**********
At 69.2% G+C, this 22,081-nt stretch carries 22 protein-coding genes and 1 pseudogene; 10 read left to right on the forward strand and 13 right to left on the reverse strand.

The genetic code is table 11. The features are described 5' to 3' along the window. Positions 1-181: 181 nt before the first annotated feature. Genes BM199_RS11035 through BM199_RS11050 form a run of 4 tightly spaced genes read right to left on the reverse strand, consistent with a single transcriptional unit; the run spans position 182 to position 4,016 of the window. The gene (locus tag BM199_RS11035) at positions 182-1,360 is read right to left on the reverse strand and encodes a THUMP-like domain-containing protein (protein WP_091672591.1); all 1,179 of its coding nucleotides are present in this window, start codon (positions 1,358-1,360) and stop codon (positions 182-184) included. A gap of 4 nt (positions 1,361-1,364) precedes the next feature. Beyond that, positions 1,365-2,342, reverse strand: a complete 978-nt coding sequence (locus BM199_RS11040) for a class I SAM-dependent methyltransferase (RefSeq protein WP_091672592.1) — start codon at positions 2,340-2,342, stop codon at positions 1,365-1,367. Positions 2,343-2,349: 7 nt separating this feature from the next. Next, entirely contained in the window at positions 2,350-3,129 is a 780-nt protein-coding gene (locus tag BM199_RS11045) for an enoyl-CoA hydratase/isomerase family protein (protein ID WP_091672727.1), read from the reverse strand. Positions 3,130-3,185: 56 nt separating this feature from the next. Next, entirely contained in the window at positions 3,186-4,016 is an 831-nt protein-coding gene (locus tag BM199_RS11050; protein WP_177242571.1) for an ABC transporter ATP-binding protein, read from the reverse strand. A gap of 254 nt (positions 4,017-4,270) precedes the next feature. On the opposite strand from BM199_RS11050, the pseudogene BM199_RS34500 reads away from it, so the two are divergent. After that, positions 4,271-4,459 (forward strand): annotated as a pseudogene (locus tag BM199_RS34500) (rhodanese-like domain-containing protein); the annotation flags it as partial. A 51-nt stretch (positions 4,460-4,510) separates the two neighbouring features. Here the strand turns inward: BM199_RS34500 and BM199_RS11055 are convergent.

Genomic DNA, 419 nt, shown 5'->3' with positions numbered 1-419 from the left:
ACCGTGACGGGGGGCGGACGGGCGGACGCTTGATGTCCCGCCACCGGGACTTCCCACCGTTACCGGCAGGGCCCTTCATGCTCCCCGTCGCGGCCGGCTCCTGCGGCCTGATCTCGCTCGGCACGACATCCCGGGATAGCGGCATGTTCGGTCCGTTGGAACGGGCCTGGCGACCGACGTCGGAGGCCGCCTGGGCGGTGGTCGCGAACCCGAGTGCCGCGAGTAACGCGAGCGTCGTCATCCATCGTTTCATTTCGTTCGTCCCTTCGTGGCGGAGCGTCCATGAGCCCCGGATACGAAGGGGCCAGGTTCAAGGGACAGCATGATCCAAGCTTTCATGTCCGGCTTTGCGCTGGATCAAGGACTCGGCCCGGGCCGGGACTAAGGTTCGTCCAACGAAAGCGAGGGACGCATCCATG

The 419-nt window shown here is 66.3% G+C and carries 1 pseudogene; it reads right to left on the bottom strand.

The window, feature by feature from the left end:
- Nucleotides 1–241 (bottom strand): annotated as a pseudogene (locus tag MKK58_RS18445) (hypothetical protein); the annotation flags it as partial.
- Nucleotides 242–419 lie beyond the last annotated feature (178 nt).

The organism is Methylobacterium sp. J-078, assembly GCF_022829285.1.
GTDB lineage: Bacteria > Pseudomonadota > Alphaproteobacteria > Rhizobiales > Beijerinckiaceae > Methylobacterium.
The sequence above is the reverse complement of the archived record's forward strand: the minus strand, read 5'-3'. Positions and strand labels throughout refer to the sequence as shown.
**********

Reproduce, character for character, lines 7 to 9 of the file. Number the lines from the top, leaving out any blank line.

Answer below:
- Nucleotides 1–241 (bottom strand): annotated as a pseudogene (locus tag MKK58_RS18445) (hypothetical protein); the annotation flags it as partial.
- Nucleotides 242–419 lie beyond the last annotated feature (178 nt).

The organism is Methylobacterium sp. J-078, assembly GCF_022829285.1.